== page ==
Chelsea Green Publishing

Chelsea Green Blog

Parsley As a Vegetable? Not Just a Garnish Anymore

By R.J. Ruppenthal

From the Community Blogs.

Parsley is said to be America’s favorite herb, yet it usually appears as a couple of garnish sprigs on the side of a plate. That’s it. Aside from fresh garnishes, a lot of people use the dried/dehydrated/hopefully-not-irradiated form of parsley, which is useful sometimes but basically a shadow of its former self. I never thought much about parsley until we lived near a Middle Eastern restaurant, where tabbouleh was a side dish on every menu item.

Tabbouleh is a bulgur wheat salad, but the grain is not the main ingredient: chopped, flat-leaf parsley has the starring role, supported by chopped mint, tomatoes, green onion, and perhaps cucumber and other vegetables. The dressing is heavy on the lemon juice and salt for a wonderfully sour, salty, mildly minty, and definitely parsley-ey taste. A good tabbouleh will make you believe that parsley should be classified as a vegetable, not an herb.

And why not? Parsley is a green, leafy plant in its own right. We all know it’s edible. It has a mild, fresh flavor that most people like. It is extremely nutritious, complete with vitamin A (from beta carotene), vitamin C, folic acid, and vitamin K. It is rich in antioxidant flavonoids and “chemoprotective” volatile oils that can neutralize carcinogens (source: www.whfoods.org). It is very high in minerals as well.

In fact, parsley is VERY rich in iron, calcium, and other minerals. The issue with these nutritional tables and online calculators is that most of them have a serving size for parsley that is only 1-2 tablespoons. But if you chop a whole bunch of it into a salad (coarsely chop, the same size as chopped lettuce), you could easily eat a cup of this stuff in a salad (solo or mixed with other greens). Just one cup (60g) of raw parsley delivers the following whopping portions of your RDA of the following (courtesy of www.nutritiondata.com): 101% vitamin A,  133% vitamin C, 21% iron, and 8% calcium. So if people ate this stuff like a vegetable, rather than sparingly like an herb, it would be right up there with broccoli and kale as one of the world’s healthiest green things.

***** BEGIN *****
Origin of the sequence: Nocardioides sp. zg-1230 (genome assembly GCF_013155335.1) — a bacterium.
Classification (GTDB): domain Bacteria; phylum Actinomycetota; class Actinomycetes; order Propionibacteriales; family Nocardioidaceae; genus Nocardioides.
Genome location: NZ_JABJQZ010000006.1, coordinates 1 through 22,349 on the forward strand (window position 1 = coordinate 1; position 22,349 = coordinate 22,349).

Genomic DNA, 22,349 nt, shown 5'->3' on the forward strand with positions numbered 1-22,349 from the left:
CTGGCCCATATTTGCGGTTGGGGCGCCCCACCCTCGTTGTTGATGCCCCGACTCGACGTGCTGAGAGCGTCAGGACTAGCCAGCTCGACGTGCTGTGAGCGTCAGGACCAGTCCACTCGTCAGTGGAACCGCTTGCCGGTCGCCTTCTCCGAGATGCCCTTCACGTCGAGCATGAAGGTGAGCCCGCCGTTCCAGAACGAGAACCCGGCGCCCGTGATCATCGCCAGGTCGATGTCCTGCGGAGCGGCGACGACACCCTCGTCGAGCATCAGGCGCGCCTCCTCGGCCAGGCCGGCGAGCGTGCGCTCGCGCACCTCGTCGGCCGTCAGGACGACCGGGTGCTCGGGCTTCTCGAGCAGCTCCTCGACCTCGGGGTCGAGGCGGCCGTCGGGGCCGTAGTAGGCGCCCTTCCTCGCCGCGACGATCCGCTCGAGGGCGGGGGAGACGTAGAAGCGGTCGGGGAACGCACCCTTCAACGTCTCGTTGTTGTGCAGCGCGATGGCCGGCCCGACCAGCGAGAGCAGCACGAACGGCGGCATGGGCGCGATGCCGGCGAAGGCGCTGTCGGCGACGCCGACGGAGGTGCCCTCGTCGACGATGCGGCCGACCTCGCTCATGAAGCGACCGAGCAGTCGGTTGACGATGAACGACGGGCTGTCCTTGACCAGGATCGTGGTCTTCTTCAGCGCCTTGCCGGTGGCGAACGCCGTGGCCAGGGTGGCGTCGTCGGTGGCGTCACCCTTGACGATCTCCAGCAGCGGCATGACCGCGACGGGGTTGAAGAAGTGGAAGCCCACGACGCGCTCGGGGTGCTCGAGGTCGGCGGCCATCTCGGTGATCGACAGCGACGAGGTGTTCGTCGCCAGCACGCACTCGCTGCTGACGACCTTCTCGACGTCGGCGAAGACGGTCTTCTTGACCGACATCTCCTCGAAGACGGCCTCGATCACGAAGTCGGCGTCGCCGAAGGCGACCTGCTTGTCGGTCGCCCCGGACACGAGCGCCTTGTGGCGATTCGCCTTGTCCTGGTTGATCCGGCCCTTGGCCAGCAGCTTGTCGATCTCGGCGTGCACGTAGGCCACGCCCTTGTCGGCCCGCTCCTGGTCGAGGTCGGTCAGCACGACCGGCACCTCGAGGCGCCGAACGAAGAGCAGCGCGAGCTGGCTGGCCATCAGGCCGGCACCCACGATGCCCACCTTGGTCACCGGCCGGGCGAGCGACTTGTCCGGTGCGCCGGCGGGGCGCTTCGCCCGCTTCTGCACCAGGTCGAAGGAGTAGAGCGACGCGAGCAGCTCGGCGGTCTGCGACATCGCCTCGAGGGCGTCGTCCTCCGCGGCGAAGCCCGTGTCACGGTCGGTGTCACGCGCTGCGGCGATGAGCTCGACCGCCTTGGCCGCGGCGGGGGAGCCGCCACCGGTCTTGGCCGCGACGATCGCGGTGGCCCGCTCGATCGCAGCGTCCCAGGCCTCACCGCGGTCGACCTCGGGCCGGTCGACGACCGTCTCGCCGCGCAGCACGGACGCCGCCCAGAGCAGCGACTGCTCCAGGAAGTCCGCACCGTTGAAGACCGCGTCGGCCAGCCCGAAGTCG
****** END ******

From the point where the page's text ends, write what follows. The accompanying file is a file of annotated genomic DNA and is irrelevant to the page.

And I’m telling you, it’s not only mild enough to eat like a vegetable; it’s more delicious in that quantity than most vegetables. (At least, it should be more delicious to the person who doesn’t care much for the taste of raw broccoli or greens.) If you can’t see yourself eating a whole salad of parsley, then cook it. Tastes great with potatoes, onions or garlic, and a little salt and pepper. But be sure to increase the proportion of parsley. Add as much parsley as potatoes, or add twice as much (it cooks down anyway). See how you like it and adjust quantity to taste. Or blend it in soup. Try using it in any recipe you like to eat.